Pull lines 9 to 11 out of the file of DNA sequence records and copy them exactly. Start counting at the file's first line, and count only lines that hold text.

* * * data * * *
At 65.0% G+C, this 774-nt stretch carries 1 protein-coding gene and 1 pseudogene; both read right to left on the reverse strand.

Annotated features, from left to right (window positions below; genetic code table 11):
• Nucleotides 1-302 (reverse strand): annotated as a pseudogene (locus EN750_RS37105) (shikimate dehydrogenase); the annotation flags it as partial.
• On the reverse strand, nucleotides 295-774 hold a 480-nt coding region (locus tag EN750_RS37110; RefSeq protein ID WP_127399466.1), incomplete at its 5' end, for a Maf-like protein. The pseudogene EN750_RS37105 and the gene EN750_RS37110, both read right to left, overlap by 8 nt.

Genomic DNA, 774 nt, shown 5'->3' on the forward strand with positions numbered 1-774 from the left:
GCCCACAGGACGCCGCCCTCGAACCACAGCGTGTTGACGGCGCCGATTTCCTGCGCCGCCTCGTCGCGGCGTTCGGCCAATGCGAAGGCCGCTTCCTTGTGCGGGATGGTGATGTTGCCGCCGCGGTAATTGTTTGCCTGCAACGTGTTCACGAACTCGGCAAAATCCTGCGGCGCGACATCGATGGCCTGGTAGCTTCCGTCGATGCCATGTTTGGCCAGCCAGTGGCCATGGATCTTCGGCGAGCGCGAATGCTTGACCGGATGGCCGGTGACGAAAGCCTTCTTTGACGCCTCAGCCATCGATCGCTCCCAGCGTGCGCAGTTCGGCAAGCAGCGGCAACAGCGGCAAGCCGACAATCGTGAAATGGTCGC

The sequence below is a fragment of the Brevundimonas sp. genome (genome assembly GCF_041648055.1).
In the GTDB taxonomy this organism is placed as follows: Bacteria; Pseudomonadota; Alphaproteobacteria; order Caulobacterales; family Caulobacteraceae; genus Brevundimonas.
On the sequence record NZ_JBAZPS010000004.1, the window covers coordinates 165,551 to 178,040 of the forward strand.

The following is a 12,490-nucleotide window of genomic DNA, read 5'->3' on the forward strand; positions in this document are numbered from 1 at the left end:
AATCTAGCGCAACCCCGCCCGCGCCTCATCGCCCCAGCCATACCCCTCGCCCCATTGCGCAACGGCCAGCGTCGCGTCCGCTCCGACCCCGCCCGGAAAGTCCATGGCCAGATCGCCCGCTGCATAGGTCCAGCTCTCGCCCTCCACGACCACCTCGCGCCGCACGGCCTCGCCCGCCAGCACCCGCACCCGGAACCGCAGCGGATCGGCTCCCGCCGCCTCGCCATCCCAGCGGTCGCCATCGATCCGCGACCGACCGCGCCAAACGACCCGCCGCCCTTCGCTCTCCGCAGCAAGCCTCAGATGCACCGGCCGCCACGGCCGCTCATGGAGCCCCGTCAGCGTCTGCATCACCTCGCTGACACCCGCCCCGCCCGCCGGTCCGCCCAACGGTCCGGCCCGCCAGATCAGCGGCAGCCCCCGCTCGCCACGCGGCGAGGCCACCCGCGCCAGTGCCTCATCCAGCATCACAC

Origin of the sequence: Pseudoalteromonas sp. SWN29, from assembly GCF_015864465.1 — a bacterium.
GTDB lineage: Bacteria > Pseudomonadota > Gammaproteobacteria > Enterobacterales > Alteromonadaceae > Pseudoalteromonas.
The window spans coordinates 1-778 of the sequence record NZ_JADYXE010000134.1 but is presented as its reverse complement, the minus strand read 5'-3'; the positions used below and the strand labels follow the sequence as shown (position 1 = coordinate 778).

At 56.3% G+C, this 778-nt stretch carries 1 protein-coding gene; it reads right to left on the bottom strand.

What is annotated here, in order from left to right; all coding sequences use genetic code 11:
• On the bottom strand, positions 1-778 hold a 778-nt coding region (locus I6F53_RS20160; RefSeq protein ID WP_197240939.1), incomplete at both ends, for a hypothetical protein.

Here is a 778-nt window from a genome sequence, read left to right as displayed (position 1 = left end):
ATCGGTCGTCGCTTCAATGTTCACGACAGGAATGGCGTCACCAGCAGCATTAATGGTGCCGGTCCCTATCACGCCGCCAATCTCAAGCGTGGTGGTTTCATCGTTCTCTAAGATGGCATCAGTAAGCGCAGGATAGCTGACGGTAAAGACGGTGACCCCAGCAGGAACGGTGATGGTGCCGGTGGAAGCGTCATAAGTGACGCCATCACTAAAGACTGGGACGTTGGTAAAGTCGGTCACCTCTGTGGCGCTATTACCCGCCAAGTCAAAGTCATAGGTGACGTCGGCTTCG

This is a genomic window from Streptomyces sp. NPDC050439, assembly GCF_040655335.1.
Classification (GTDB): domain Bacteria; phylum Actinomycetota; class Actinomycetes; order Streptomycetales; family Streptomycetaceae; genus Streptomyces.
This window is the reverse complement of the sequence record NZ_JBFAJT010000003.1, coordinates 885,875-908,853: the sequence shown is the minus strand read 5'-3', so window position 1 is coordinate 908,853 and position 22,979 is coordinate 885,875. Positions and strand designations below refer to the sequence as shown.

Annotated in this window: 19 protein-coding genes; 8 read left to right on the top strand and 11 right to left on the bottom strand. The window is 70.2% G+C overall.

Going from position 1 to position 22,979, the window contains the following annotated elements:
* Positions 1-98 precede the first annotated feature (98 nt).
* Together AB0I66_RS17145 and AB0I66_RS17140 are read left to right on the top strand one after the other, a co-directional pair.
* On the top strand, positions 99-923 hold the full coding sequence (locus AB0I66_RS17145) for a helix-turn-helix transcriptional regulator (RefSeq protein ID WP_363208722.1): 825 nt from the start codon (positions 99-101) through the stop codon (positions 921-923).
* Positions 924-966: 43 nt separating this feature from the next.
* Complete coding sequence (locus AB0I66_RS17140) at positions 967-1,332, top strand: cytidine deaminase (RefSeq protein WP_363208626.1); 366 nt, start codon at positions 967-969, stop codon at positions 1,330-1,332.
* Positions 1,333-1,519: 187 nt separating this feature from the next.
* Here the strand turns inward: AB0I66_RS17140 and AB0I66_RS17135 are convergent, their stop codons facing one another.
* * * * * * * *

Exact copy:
On the sequence record NZ_JBAZPS010000004.1, the window covers coordinates 165,551 to 178,040 of the forward strand.

The following is a 12,490-nucleotide window of genomic DNA, read 5'->3' on the forward strand; positions in this document are numbered from 1 at the left end:
AATCTAGCGCAACCCCGCCCGCGCCTCATCGCCCCAGCCATACCCCTCGCCCCATTGCGCAACGGCCAGCGTCGCGTCCGCTCCGACCCCGCCCGGAAAGTCCATGGCCAGATCGCCCGCTGCATAGGTCCAGCTCTCGCCCTCCACGACCACCTCGCGCCGCACGGCCTCGCCCGCCAGCACCCGCACCCGGAACCGCAGCGGATCGGCTCCCGCCGCCTCGCCATCCCAGCGGTCGCCATCGATCCGCGACCGACCGCGCCAAACGACCCGCCGCCCTTCGCTCTCCGCAGCAAGCCTCAGATGCACCGGCCGCCACGGCCGCTCATGGAGCCCCGTCAGCGTCTGCATCACCTCGCTGACACCCGCCCCGCCCGCCGGTCCGCCCAACGGTCCGGCCCGCCAGATCAGCGGCAGCCCCCGCTCGCCACGCGGCGAGGCCACCCGCGCCAGTGCCTCATCCAGCATCACAC